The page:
Stopping for a lunch break on Potash Road, with the Colorado River in the background
Panoramic view of the Colorado River

BLM378

  • Skids highly suggested
  • Do NOT drive this if it’s rained recently (or is raining when you get there).
  • All terrains required
  • Air down (I aired down to 18-22psi)

Also around Arches are things like BLM378, a road that starts in Arches National Park and exits through Bureau of Land Management maintained land which I highly suggest skid plates for, and suggest you skip if it’s rained (everything turns to wet clay-like cement glop), but the views and especially the sunsets are stellar…

Salt Valley Road/BLM145

  • Airing down is not necessary, but you should, for comfort
  • Regular street tires are fine, with care
  • There are some great dispersed (and free) camping spots in the BLM land portion north of Arches National Park

Salt Valley Road/BLM145 is safe for non-skidded driving, and has some amazing (and free) camping spots all along it. The road is VERY washboarded, so, air down for comfort and bring a portable pump to air back up. BLM145 becomes Salt Valley Road when it crosses into Arches National Park.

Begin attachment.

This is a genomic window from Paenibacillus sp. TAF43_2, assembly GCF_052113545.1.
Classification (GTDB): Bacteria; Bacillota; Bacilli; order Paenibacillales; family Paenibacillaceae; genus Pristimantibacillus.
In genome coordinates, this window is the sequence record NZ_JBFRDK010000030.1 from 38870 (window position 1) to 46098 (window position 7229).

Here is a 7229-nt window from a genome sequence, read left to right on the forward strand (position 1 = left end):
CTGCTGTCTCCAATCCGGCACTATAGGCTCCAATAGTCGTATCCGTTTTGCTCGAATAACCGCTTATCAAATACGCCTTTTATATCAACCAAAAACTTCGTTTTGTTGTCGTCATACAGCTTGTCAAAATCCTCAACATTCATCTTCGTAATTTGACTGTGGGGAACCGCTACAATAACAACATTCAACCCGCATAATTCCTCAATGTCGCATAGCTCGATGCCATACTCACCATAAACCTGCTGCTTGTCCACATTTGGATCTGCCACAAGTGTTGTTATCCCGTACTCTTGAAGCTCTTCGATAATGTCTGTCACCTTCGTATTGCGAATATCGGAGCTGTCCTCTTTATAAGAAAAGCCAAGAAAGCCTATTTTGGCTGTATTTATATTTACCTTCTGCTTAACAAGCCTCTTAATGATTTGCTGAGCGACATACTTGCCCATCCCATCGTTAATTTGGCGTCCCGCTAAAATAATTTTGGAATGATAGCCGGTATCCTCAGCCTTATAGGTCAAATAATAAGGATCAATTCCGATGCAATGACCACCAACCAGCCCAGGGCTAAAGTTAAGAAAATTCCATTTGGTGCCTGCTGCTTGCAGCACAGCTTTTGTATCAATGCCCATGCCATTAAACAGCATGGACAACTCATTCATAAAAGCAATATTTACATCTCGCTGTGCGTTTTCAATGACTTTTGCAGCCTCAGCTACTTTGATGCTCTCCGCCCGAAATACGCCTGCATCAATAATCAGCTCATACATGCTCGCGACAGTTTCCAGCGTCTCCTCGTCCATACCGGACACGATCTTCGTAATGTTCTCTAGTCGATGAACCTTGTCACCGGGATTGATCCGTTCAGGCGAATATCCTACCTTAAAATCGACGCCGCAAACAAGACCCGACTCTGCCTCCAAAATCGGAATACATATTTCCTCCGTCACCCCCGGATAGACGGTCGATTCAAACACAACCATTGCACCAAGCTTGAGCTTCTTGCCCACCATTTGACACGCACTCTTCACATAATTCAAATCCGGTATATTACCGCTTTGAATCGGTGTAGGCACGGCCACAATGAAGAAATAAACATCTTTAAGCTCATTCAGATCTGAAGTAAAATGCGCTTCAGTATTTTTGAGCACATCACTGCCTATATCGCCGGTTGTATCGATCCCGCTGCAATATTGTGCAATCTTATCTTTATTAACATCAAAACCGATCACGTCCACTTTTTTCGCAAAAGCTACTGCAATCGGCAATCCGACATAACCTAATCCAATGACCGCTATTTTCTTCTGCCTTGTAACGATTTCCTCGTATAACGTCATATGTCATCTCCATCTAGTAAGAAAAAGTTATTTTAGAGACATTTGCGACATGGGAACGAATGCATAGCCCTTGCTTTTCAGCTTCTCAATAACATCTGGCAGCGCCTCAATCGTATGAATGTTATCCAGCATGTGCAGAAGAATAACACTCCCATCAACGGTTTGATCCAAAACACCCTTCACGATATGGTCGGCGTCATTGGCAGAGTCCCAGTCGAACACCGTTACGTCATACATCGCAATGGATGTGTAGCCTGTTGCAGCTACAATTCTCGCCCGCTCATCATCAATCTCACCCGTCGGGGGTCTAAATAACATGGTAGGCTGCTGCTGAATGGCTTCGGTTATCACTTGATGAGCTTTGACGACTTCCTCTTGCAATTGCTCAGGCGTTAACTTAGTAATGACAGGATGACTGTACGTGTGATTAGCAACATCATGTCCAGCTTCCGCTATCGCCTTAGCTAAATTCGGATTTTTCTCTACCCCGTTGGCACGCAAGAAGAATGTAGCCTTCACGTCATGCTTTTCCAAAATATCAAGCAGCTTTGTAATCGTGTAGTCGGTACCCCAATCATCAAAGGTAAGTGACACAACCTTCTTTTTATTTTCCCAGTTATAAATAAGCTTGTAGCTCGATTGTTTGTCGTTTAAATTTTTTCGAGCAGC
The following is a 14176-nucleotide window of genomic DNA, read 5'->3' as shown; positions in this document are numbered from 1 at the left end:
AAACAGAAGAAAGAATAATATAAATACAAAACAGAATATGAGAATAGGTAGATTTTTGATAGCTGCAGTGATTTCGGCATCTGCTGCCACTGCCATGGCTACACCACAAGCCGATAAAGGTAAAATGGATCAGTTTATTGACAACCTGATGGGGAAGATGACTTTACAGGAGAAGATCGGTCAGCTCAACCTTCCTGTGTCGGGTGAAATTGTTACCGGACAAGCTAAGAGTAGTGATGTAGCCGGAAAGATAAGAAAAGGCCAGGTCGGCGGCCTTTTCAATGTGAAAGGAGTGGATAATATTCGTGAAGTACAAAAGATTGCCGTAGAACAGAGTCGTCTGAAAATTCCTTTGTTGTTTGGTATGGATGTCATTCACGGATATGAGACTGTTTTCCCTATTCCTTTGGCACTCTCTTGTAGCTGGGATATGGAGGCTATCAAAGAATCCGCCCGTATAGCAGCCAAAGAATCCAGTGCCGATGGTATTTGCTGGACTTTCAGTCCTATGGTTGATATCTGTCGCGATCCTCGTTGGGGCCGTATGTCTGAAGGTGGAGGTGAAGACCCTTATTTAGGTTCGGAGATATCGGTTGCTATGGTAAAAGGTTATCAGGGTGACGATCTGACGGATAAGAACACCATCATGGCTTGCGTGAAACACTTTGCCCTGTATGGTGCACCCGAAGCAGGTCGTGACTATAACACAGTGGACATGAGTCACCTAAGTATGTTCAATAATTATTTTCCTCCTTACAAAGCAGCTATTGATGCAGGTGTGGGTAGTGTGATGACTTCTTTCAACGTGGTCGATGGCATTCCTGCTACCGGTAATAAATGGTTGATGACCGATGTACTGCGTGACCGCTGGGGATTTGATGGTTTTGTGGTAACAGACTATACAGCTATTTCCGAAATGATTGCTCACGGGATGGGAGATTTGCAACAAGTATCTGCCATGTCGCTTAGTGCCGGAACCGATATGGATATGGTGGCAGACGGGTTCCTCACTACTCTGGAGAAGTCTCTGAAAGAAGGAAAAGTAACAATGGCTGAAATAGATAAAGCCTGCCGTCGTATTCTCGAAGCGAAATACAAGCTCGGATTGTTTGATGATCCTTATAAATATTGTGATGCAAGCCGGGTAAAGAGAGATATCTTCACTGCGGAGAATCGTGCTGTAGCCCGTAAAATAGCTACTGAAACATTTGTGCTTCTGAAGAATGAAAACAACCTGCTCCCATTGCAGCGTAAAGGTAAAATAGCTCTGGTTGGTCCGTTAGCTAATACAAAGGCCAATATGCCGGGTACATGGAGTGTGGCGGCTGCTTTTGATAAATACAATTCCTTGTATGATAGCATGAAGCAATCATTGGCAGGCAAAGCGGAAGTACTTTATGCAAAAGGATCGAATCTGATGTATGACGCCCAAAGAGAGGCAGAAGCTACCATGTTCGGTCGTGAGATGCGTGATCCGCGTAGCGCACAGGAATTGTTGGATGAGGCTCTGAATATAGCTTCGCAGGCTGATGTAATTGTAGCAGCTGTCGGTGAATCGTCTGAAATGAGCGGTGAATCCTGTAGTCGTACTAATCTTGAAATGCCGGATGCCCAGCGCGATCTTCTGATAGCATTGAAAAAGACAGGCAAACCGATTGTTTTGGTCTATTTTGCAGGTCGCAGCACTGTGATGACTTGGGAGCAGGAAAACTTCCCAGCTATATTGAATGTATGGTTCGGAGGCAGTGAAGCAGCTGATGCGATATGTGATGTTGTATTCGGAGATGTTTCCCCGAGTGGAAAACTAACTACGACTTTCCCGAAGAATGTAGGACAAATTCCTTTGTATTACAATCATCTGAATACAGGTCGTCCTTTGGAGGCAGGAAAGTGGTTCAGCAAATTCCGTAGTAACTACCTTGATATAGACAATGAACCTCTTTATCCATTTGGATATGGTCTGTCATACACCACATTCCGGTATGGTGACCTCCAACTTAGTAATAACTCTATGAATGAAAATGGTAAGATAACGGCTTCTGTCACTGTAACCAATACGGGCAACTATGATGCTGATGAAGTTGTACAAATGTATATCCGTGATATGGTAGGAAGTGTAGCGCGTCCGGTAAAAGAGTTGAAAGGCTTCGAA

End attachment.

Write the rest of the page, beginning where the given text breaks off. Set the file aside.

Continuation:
Camping under the stars against Sunshine Wall
Amazing landscape in all directions

WARNING: many of the side trails require skid plates and all terrain tires. There are side trails off it, that definitely require skid plates, so, be aware of the terrain if you turn off.

Baby Steps North 4×4 Road/Little Valley 4×4 Trail

  • Skid plates (front, mid and rear) REQUIRED
  • True all terrain tires REQUIRED
  • Lift RECOMMENDED
  • Air down (I aired down to about 20 psi)

Baby Steps North 4×4 Road and Little Valley 4×4 Trail are gorgeous little 4×4 trails that run up and all over Copper Ridge. The views are stunning, and the ride isn’t too technical, except for a few spots here and there. Check out Part 1-3 of the big video at the top of this post to see what it’s all about. It’s an intermediate trail that’s a lot of fun.